Home > Privacy, Social Networking > ‘Deleted’ Facebook photos still viewable THREE YEARS later

‘Deleted’ Facebook photos still viewable THREE YEARS later

February 7, 2012


Mark Zuckerberg, Founder and CEO of Facebook: Site users claim that 'deleted' photographs persist on the site for up to three years, accessible by anyone with a link to them

Deleted Facebook photos don’t disappear but can still be accessed by anyone with a link to the images themselves.

The company admits that its systems ‘do not always delete images in a reasonable period of time.’

The news is liable to be a shock to users who’ve relied on the delete function to remove embarrassing photos from office parties or nights out.

Deleted images vanish from ‘normal’ views of the site – ie if you log in to Facebook and look on somebody’s photo page, they won’t be visible – but remain visible to anyone with a direct URL link to the picture.

That means that if, for instance, a picture has been circulated by email, the image will still be there for anyone who clicks the link.

Facebook has repeatedly promised to ‘fix’ problems with the systems it uses to remove photographs, after users pointed out that images tended to persist after deletion.

Not all deleted pictures are affected, but a significant percentage.

Technology site Ars Technica reports that a picture of a naked toddler supposedly ‘removed’ in 2008 was still visible as of February 2012.

Site readers reported campaigns of harassment using supposedly ‘deleted’ pictures.

Facebook has been repeatedly informed of the problem, but the company’s line has always been that it is being fixed.

The company admits that there are still problems today, but says that an upcoming system update will fix the problem.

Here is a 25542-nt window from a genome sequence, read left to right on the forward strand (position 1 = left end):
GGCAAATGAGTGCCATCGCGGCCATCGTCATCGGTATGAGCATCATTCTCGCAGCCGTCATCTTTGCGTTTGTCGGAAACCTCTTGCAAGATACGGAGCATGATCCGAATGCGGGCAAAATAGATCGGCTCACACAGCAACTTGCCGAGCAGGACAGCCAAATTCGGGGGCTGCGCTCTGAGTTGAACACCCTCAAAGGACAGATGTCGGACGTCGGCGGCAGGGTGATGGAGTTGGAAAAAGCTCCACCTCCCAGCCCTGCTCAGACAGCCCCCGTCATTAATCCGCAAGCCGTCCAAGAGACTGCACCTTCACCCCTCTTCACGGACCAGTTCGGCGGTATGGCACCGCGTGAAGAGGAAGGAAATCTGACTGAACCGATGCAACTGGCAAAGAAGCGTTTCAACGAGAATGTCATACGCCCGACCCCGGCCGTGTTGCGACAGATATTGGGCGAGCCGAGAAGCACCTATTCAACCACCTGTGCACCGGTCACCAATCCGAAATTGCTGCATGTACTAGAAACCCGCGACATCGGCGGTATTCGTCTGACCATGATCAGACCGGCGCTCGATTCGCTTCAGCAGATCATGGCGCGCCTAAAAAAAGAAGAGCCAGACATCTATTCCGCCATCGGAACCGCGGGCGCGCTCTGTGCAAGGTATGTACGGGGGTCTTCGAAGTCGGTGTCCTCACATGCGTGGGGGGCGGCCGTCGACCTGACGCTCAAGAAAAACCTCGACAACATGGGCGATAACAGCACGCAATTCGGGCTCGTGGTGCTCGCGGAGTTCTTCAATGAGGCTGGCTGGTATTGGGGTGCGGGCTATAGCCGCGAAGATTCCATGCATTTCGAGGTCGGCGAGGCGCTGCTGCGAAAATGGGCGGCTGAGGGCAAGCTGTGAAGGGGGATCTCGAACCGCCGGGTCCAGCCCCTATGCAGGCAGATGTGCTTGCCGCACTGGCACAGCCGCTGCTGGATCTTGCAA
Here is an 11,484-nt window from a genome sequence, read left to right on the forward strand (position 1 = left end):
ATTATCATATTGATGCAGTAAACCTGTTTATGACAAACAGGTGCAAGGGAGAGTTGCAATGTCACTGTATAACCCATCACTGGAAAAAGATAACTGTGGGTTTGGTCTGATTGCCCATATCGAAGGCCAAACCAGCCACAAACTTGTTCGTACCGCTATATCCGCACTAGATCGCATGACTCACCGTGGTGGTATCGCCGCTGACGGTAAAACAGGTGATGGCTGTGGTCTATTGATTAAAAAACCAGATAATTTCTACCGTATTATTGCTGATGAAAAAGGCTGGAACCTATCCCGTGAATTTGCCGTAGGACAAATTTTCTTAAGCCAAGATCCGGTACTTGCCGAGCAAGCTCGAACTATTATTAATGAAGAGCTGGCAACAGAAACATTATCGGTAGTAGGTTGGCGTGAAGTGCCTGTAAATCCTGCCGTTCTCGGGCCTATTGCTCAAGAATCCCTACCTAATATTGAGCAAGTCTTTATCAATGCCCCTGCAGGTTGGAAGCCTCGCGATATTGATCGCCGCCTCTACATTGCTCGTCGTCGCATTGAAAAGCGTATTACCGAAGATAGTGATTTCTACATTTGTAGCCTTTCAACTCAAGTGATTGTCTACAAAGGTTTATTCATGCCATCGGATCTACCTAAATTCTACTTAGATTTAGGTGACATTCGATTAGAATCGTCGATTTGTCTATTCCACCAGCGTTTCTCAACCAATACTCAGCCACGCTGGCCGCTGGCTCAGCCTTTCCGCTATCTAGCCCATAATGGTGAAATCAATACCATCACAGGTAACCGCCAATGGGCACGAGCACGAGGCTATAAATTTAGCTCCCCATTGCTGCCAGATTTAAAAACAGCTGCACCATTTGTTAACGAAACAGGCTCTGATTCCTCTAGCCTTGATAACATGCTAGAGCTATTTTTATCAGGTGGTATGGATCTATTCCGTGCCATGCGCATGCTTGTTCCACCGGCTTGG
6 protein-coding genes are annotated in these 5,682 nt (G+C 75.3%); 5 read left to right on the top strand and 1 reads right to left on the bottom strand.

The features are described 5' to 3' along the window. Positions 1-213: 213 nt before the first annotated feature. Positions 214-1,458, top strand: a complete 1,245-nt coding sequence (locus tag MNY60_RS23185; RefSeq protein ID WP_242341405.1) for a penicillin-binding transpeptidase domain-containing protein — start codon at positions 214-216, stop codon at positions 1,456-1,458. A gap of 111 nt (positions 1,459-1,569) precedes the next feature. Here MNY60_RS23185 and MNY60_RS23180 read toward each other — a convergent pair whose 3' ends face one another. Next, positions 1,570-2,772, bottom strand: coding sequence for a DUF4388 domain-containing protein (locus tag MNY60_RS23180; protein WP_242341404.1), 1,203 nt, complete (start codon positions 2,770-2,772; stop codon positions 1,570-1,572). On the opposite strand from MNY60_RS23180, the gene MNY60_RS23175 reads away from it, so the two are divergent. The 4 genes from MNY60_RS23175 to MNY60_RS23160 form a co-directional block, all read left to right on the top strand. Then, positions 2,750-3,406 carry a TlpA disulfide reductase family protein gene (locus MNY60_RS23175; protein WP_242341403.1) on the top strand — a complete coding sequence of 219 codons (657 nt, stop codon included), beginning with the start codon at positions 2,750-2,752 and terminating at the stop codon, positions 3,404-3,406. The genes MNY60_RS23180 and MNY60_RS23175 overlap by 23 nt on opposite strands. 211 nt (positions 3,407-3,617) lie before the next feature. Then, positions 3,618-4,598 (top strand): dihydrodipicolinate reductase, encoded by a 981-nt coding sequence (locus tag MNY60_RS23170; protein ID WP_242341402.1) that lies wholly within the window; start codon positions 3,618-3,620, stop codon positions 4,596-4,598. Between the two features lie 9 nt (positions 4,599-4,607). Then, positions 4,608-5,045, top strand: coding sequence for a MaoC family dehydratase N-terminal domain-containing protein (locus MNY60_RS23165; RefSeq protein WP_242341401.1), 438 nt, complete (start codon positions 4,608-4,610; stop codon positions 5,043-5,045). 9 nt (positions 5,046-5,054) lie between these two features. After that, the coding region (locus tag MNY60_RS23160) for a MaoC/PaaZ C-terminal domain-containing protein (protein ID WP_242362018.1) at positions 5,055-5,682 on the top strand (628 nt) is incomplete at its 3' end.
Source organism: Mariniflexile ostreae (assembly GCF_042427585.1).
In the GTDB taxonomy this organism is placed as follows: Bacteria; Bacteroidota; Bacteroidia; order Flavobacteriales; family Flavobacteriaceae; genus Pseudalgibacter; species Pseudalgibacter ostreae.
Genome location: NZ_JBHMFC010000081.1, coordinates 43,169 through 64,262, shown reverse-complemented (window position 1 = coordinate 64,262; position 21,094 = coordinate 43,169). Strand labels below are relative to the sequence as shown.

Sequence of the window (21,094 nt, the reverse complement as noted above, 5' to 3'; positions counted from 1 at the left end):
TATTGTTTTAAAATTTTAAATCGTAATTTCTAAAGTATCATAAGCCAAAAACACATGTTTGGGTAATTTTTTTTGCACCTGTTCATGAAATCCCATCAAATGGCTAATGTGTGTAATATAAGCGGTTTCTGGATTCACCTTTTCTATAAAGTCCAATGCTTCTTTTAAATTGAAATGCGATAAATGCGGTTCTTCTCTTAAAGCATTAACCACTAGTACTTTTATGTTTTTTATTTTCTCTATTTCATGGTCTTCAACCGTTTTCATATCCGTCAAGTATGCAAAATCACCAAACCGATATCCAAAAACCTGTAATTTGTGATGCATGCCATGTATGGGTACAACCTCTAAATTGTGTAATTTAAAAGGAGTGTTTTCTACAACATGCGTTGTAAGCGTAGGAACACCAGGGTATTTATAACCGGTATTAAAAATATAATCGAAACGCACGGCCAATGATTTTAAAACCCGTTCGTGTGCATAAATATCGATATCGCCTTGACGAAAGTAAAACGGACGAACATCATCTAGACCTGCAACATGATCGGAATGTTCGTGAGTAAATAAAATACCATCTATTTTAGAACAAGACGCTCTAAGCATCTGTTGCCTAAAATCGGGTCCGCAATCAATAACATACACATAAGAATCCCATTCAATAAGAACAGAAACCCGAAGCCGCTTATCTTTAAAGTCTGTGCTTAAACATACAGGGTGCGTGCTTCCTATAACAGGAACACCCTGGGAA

Even so, ‘deleted’ pictures will still be accessible for up to 45 days after deletion.

The revelation comes after Facebook faced criticism for its new ‘Timeline’ profile page, giving users seven days to ‘tidy up’ their timelines by removing pictures and posts they don’t like.

User reactions to Timeline included, ‘I dont want a timeline on my Facebook – why do you force me to have one?’ and ‘I hate Facebook timeline design with a vengeance. More frippery and less function. Why are they forcing it on us?’

Now it seems that even deleted pictures may still come back to haunt users.

A Facebook spokesman said, ‘The systems we used for photo storage a few years ago did not always delete images from content delivery networks in a reasonable period of time even though they were immediately removed from the site.’

Mark Zuckerberg
Mark Zuckerberg

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‘We have been working hard to move our photo storage to newer systems which do ensure photos are fully deleted within 45 days of the removal request being received.’

‘This process is nearly complete and there is only a very small percentage of user photos still on the old system awaiting migration.’

‘We expect this process to be completed within the next month or two, at which point we will verify the migration is complete and we will disable all the old content.’

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